It works. Doesn’t flake? …nope…It works. It is unique, it has value, it can be scaled to demand. Wow…cool. Now what? Make some art…how about the sound of the chains… anyone else using that name? … uspto.gov…nope…all righty then: CHING®!!! …a trademark and Division of Cool Greys Inc.
I wasn’t necessarily on a do-or-die mission to print on golf discs. Like most creative endeavors, I was originally driven by curiosity and if it failed I wasn’t about to go looking for another different kind of overpriced specialty printer. I just got lucky with what I had to work with; but then again, you certainly can make your luck.
Some earlier samples like CHING Kong were designed to show off the new Full Color image manipulation capabilities It’s not a stretch to say that from then on graphics and marketing in the Golf Disc industry were changed forever. Applications have continued to evolve with direct print technology and full surface coverage but my process was the 1st to offer stock or custom Full Color digitally produced printing on a golf disc for one-offs or hundreds qty.
I occasionally freelanced for Innova on a handful of graphic projects, including master catalogs So it was decided; I left a very promising cushy state government employment ladder to see if there was fortune in frisbees. My fiancée and I selected a southside apt in Charlotte to be closer to the SC border in case the Innova relationship developed, and it did for awhile. I think working directly for Innova may have been an option, but I didn't want to forfeit independence so they allowed me to purchase blanks and I would print and sell them like other wholesalers…drifting farther and farther awkwardly into ‘business’ and away from ‘creativity.’
There may have been confusion among retailers at the time too because I part-timed with Harold packing orders for a little while in his Innova warehouse, and I would answer the phone there… but I'm also the CHING guy.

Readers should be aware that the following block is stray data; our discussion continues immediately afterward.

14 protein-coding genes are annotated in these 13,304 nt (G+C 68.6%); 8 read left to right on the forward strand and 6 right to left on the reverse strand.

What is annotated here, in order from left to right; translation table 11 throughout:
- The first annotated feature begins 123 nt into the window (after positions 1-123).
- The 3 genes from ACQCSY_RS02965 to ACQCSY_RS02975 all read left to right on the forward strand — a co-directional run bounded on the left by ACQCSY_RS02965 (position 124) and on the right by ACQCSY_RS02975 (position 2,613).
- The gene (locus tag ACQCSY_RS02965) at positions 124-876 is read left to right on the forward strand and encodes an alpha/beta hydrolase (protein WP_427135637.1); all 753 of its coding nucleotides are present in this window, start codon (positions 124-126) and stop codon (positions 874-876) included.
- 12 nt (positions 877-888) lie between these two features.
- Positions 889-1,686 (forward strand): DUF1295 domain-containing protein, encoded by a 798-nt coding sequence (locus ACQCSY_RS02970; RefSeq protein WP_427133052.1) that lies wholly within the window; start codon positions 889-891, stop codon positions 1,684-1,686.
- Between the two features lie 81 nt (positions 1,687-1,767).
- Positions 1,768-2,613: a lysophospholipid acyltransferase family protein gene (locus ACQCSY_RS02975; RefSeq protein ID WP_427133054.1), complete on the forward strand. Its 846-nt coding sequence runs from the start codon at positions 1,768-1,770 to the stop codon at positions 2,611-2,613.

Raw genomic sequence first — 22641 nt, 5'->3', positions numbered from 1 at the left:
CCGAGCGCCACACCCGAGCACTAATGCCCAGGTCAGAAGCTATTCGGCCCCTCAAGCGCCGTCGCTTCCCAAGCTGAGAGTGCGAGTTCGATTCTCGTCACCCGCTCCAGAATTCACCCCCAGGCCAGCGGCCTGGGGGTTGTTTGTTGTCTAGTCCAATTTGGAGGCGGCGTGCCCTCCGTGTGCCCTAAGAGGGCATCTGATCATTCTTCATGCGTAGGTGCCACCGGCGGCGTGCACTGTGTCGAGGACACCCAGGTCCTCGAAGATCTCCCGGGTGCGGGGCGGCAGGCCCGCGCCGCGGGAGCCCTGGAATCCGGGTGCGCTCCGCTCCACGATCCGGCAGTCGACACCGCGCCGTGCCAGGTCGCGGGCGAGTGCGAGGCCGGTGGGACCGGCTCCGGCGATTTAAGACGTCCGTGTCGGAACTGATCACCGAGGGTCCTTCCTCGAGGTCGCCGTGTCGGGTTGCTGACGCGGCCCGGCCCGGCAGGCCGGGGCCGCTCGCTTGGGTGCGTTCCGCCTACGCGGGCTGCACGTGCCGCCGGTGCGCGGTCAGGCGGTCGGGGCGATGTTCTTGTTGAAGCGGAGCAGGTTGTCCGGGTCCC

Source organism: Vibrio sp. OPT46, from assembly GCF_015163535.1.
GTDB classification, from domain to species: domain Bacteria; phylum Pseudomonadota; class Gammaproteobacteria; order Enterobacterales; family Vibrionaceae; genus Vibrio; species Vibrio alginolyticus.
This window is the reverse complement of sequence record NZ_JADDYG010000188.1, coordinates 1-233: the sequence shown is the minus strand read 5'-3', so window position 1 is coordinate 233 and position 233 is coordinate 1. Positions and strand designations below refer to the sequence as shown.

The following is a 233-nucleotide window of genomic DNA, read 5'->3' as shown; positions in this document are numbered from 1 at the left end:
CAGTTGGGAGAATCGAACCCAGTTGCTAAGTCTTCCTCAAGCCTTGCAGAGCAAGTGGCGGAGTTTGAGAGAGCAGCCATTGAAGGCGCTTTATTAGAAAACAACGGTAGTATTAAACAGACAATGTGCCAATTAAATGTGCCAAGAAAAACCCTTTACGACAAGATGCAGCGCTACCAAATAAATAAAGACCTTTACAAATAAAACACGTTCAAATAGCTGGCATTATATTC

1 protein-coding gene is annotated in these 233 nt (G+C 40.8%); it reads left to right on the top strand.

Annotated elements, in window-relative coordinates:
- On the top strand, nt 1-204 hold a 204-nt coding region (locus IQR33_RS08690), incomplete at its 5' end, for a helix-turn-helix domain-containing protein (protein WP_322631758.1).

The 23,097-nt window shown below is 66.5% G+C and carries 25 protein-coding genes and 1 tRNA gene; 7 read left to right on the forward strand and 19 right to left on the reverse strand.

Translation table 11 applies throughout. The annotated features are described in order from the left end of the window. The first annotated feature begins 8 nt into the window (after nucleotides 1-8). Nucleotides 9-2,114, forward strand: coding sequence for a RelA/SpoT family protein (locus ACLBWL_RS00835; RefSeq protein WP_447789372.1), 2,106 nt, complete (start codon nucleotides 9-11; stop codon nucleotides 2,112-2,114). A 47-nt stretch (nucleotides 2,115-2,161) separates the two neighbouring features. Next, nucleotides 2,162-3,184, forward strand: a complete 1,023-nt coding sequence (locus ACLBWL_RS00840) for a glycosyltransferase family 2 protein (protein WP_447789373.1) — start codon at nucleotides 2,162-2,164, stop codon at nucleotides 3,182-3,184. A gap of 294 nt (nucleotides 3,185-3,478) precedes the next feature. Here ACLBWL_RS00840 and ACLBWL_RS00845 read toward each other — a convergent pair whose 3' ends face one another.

It was getting diluted and that was bothersome to my willfully inflated ego. I would continue selling directly, but eventually I found it easiest to subcontract filling orders taken by Innova on a per/piece service plan for tournaments/events after the concept was well proven…(pretty much the '97 World's there in Charlotte).
Of course I still heat-pressed t-shirts too, so low quantity custom order packages were an easy sell to someone holding a tournament. By 2001 it was a modest little income but our family was growing and I wanted to pass it on. Ultimately I sold the equipment and knowledge to Innova East. They were able to benefit for a few years more until direct printing transitioned to the dominant and overwhelmingly superior method.
Dynamic Rotational Air Flow TransitionEventually we also achieved in-house direct print technology with TPUs on our contoured surface D.R.A.F.T. disc designs It was during that late '90s/early 2000s period when I changed my corporation name to Holgate Inc instead of Cool Greys. I invented and patented the revolutionary Skill-Shot (portable umbrella design) and licensed it exclusively to Innova. Duvall and I also agreed to work on the first Innova molded CHING golf disc line (The Bomb, Sniper, Stinger, and Tank) in a marketing model not unlike John Houck’s Millennium. It was a good deal for me, but I didn't like the lack of control over the molding/design process and the idea of being unauthentic as the Innova owned mold parts were also rebranded elsewhere. And I also wanted to explore new technology, like our Patented surface contour D.R.A.F.T. concept (Dynamic Rotational Air Flow Transition), that was not associated with another brand because it was my idea to develop. I wanted to make it with my own network, and for awhile we were positioned well in the market.
Jump to the present: by now my recent decade’s efforts (lack thereof) are reflected in the drop from the industry stage. In any case, it’s noteworthy that the CHING brand and tools have been sold and may arise in the near future with some of my support behind the scenes…? Meanwhile, for me, the creative journey continues…that YouTube thingy looks pretty cool…besides, I got an idea…
About the Author:
Holgate ( Michael S. )
Born 1963…hoping for 75 to 100 years on this space rock. Decades of overlapping experience in lower education, higher education, private education, blue collar, white collar, corporate, government, entrepreneurial development, and now self proclaimed media artist & producer. Current catchphrase: "I got an idea." Favorite Quote: from Thoreau, “I learned this, at least, by my experiment: that if one advances confidently in the direction of his dreams, and endeavors to live the life which he has imagined, he will meet with a success unexpected in common hours.”